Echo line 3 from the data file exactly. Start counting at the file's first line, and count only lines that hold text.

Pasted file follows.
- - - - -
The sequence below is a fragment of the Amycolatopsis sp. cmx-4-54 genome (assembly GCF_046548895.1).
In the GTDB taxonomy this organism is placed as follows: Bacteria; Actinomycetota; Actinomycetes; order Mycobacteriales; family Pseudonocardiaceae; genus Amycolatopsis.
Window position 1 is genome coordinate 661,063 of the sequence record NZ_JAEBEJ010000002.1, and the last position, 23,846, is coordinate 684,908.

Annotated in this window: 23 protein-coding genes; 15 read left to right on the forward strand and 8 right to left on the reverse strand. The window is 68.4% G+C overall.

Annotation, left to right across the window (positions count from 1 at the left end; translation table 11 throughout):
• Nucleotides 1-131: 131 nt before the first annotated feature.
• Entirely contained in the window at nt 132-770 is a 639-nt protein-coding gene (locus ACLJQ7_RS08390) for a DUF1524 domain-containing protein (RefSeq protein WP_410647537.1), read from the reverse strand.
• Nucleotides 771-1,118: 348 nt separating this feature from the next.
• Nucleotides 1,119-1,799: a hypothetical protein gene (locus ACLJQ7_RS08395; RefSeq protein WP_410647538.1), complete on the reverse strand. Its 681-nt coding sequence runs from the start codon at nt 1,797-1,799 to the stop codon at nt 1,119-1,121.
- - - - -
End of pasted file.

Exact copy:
Window position 1 is genome coordinate 661,063 of the sequence record NZ_JAEBEJ010000002.1, and the last position, 23,846, is coordinate 684,908.